So, I did it, throwing in some money to make the deal happen and to get another prospect back in return (Max Lazar, an 80-grade name, joins the low minors pitching ranks).
Transaction Seven: Royals sign Dee Strange-Gordon, Pete Kozma to minor league contracts
After shipping away three middle infielders in Mondesi, Merrifield, and Alberto, I was left without a backup middle infielder. Strange-Gordon was always meant to be a Royal, what with his 333 career steals and general utility player vibe. Ditto Pete Kozma, both of whom will represent some infield depth. They won’t see a lot of playing time, but he’s there for insurance the same way that Alberto was.
And yeah, I would have signed Alberto to a minor league deal, but the Braves had already done so by the time the dust had settled on my other middle infield moves, so sucks for me.
Transaction Eight: Royals trade Jon Heasley to the Mariners for Mike Moustakas and $18 million
With the sim winding down, I found that I had more money in my payroll coffers than I thought I’d have. So, I put out a call to other teams letting them know that I could take a bad contract if a shiny prospect was attached to it, and the Reds reached out. They told me that they had a deal involving our friend Moose in the works, but that they’d like to discuss a fallback option.
Honestly, I hadn’t even considered a Moustakas reunion until that point, but the more that I thought, the more I liked it. The two infield spots I needed help with were second base and third base, the two positions Moustakas plays. Furthermore, I needed some more left-handed power, which I didn’t really have much of in a righty-heavy lineup.
So, I reached out to the Mariners once the Reds completed their trade, and I ended up sending Jon Heasley to Seattle for Moose’s return. Furthermore, I got the Reds’ money that they included in the deal, too, lowering the Royals’ part of Moose’s deal to $16 million over the next two years.
2022 Shadow Royals Roster
The starting lineup:
- Catcher: Salvador Perez
- First Base: Hunter Dozier
- Second Base: Keston Hiura
- Shortstop: Nicky Lopez
- Third Base: Bobby Witt, Jr.
- Left Field: Andrew Vaughn
- Center Field: Victor Robles
- Right Field: Kyle Isbel
- Designated Hitter: MJ Melendez
I’m starting Witt and Melendez on this team because I honestly believe the new CBA will make it more conducive to teams to start their top prospects on opening day. Either way, they’re both ready. Melendez and Perez will share most of the catching/DH duties, with an occasional start at third base and first base by Melendez.
Elsewhere, things fall into place around that decision pretty cleanly. Dozier’s best position is first base, which is where he’ll start. Vaughn’s best position was at left field last year and was fine there, so that’s where he will be.
- Mike Moustakas
- Michael A. Taylor
- Cam Gallagher
- Edward Olivares
I’m rolling three catchers here for a few reasons. First, Gallagher does have a minor league option remaining, and can be sent down whenever. Additionally, he allows the Royals to play both Perez and Melendez while maintaining a safety net. Taylor is your first defensive replacement in close games, and Moose is your first pinch hitter as well as the backup to both second base and third base, where he’ll play relatively often, especially if Hiura falters again.
Why isn’t Nick Pratto here? There’s certainly a spot for him—Gallagher’s, specifically, or perhaps Olivares’—but with both Vaughn and Dozier on the team there’s reason to rush him. Unlike Witt and Melendez, Pratto had a pretty high strikeout rate last year. If he can repeat, he’ll be up soon.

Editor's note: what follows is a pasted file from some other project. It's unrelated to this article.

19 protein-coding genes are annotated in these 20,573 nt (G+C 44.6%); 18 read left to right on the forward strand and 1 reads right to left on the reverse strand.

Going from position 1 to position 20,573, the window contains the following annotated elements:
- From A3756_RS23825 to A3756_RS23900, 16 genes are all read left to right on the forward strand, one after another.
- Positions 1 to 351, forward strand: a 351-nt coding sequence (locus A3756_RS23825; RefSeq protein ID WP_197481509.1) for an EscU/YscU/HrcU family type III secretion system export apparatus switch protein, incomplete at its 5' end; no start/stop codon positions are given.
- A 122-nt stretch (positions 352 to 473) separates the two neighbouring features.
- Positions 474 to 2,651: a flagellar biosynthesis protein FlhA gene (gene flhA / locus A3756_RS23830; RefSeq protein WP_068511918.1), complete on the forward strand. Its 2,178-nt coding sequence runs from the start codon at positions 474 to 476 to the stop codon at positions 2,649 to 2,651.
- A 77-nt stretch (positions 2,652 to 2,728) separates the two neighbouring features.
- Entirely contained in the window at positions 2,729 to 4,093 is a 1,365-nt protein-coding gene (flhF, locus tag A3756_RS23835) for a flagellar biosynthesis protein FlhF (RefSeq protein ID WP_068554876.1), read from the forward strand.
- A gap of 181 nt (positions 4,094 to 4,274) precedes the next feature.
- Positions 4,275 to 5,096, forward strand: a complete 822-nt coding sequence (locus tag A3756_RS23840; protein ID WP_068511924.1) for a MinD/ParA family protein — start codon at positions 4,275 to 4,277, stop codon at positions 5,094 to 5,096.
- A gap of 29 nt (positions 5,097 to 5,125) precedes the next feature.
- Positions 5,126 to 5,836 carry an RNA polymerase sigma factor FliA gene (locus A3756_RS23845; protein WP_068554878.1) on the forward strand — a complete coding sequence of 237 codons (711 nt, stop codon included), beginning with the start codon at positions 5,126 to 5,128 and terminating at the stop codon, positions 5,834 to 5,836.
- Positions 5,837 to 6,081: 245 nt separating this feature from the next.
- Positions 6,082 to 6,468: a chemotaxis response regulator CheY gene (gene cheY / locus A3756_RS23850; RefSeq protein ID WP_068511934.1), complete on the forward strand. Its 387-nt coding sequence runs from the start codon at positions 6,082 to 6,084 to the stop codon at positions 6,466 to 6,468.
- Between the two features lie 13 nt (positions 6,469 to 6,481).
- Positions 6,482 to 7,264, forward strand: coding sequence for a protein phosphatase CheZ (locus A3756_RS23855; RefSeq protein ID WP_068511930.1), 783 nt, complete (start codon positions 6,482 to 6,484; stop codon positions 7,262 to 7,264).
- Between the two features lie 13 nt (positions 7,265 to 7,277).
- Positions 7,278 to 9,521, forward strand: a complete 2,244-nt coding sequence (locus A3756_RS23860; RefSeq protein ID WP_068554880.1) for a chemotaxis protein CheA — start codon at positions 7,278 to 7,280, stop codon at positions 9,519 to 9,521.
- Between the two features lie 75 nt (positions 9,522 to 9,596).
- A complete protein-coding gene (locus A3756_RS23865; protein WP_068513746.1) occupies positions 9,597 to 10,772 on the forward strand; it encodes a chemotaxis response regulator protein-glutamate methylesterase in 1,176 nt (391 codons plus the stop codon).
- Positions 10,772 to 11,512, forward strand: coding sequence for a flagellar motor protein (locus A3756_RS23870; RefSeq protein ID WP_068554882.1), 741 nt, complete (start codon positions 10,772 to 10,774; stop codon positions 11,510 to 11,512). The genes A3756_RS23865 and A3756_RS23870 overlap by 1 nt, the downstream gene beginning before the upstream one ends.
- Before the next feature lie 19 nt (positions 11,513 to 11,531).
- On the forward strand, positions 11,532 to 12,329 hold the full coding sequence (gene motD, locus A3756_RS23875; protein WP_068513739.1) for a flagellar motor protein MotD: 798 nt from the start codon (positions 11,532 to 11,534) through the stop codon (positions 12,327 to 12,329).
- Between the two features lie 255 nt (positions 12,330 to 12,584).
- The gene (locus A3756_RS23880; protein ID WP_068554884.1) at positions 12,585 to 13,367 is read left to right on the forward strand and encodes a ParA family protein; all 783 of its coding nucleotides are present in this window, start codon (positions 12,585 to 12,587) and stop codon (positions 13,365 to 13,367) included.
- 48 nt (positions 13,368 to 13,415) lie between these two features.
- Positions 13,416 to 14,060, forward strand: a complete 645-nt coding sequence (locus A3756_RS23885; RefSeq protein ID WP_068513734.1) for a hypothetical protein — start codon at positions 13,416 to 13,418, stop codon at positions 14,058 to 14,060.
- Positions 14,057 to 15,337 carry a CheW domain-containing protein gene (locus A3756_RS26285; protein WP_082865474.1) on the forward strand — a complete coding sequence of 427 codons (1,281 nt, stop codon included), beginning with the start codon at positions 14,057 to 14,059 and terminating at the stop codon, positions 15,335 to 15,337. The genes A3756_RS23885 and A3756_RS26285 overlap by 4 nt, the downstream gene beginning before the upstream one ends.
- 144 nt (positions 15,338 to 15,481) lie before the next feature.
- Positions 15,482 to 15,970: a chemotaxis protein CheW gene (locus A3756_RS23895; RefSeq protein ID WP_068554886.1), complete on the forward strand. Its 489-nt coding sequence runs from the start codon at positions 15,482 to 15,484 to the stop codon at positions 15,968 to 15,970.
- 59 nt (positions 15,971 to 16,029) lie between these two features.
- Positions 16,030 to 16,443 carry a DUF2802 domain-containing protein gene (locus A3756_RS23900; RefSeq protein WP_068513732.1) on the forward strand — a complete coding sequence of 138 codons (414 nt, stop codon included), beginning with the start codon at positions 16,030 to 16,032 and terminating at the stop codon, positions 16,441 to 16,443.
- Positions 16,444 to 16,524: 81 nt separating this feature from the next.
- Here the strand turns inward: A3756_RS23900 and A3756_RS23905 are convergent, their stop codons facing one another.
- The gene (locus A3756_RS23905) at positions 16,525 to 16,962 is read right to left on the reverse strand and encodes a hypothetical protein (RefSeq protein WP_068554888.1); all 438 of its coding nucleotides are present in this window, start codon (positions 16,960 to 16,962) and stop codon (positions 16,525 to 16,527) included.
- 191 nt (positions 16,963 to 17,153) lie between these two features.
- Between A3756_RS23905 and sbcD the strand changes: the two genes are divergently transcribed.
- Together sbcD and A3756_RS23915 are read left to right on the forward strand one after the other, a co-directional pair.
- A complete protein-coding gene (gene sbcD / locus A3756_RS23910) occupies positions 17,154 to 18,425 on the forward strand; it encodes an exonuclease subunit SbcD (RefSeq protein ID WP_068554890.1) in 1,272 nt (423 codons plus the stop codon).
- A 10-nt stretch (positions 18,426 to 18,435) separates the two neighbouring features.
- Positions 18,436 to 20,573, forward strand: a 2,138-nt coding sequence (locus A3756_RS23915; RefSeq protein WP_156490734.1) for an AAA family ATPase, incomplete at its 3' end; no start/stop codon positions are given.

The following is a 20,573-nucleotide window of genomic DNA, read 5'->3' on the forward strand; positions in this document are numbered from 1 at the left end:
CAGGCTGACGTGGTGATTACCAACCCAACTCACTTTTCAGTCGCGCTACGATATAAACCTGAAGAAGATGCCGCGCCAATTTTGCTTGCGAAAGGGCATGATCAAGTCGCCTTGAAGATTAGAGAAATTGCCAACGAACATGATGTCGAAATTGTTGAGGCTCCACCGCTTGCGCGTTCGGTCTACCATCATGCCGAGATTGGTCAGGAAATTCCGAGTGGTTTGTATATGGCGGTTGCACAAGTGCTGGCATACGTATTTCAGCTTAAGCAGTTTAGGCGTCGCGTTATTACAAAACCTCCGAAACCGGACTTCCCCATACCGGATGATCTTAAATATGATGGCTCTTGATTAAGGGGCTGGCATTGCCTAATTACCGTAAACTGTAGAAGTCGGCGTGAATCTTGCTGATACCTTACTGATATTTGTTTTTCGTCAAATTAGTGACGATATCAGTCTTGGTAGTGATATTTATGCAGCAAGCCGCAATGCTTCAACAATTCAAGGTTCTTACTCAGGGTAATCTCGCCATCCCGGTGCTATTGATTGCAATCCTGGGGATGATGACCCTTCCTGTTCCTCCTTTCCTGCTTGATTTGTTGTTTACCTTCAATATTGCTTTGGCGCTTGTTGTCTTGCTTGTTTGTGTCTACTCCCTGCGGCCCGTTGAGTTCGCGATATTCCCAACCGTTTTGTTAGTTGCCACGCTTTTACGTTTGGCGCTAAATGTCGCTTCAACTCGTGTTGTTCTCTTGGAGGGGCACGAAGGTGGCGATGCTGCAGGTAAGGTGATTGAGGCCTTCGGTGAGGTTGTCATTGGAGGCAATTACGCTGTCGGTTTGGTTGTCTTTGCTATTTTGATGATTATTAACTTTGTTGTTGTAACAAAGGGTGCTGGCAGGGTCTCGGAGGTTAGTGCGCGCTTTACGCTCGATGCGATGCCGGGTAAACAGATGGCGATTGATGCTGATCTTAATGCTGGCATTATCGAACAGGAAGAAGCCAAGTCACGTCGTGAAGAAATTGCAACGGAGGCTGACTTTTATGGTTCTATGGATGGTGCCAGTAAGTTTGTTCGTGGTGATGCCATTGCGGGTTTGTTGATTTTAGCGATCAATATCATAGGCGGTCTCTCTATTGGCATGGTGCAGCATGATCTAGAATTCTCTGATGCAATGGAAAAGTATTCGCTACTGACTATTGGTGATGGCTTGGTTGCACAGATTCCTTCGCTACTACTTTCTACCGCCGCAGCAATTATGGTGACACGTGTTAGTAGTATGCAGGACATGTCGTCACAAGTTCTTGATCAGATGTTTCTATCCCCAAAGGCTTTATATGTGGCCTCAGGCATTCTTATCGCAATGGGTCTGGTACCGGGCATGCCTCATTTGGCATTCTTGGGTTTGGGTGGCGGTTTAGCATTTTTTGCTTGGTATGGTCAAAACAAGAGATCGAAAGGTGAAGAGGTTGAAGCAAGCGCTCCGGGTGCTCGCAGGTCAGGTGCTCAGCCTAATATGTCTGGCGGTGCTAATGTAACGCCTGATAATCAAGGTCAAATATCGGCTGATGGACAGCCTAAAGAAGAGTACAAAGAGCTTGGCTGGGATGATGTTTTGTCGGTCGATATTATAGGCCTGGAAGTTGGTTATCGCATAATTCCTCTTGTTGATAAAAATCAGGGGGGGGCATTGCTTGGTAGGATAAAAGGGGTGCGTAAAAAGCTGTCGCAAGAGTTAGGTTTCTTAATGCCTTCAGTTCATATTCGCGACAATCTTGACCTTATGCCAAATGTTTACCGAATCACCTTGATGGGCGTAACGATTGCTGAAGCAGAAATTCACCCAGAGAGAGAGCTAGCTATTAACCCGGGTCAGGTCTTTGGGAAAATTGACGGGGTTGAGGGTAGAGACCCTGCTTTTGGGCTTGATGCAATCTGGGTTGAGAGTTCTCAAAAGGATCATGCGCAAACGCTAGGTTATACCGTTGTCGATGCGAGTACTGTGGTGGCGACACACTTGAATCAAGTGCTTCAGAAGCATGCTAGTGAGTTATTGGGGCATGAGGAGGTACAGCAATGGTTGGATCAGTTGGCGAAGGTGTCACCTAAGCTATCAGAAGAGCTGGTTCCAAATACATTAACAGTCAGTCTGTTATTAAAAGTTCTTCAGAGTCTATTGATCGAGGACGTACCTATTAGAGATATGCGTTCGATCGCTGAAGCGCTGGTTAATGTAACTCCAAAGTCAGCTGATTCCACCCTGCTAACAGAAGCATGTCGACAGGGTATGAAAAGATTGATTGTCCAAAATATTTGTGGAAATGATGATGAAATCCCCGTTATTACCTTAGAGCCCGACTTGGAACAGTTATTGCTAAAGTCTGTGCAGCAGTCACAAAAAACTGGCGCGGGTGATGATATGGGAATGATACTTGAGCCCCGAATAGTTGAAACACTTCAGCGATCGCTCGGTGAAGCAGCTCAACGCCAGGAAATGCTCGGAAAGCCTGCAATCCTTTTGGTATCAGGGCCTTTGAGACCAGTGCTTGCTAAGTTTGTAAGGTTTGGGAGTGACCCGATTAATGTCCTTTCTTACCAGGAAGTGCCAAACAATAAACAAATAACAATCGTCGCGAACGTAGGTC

- Brad Keller
- Carlos Hernandez
- Brady Singer
- Daniel Lynch
- Kris Bubic
I expect Keller to bounce back next year, and the rest of the arms are the youngsters most well equipped to handle a rotation spot. You could sub out Bubic for Jackson Kowar, I suppose, or toss Duffy in the fifth spot to begin the year.
- Scott Barlow
- Jake Brentz
- Josh Staumont
- Danny Duffy
- Will Smith
- Jake Junis
- Kyle Zimmer
- Ronald Bolanos
- Domingo Tapia
This bullpen looks a heck of a lot like last year’s bullpen, with Duffy, Smith, and Junis taking the spots of the rotting corpses of Greg Holland, Wade Davis, and Ervin Santana. There are a lot of options for the final two spots, but it makes just as much sense to see if Bolanos and Tapia are the real deal as any other approach.
How will the 2022 Shadow Royals do?
The 2022 Shadow Royals will be much thinner in the infield, that much is for sure. Mondesi is still highly talented and could very well see a breakout year. Likewise, while Merrifield has limited upside, you know he’s going to give you 3 WAR at second base. With Hiura’s recent struggles, it places a lot of pressure on Whit and Nicky Lopez to be productive.
However, the 2022 Shadow Royals are also much more talented overall. The combined difference in ceiling between the group of Vaughn, Robles, and Hiura as opposed to the group of Benintendi, Taylor, and Merrifield is rather extreme.
All this happened while staying mostly payroll neutral and without dealing any of the Royals’ big young prospects. Mondesi is only under club control for two more years, and the only prospects dealt were second-tier starters (Heasley) or relievers (Coleman)
Behind the Scenes
- You guys, I tried my hardest to sign Zack Greinke. I offered a one-year deal worth $15 million plus as much free guac as he wanted. Greinke eventually signed a two-year deal with the Dodgers for a 2-year, $24 million deal.
- Other teams inquired about the availability of Nicky Lopez, Pratto, Staumont, and even Vinnie Pasquantino, along with other bullpen names. I didn’t really want to deal any of them, so I did not.
- The fifth and sixth trades happened within, no joke, about 45 seconds of each other. Not sure I finalized a trade faster than the one with the White Sox.
- I kicked the tires on a Lorenzo Cain salary dump, but I secured Robles shortly after and it morphed into the Merrifield trade you see above.
- The Cubs tried to get Jason Heyward to waive his no-trade clause in a potential trade for Carlos Santana with money involved. Heyward declined.
- There was a lot of interest in Benintendi. A lot. Benintendi eventually got dealt a second time, making it at least five teams that were interested.
- One year after attempting to get Dom Smith from the Mets, the Mets tried to trade for Merrifield with...Dom Smith as the centerpiece. Too late.
- The Padres and I engaged in some trade talks regarding Wil Myers, in a potential Myers-for-Santana swap, straight up. They dealt Myers, unfortunately. Additionally, one year after attempting to get Hosmer and prospects in a salary dump from the Padres, the Padres tried to...dump Hosmer and his salary on me.
What grade would you give this shadow offseason?
This poll is closed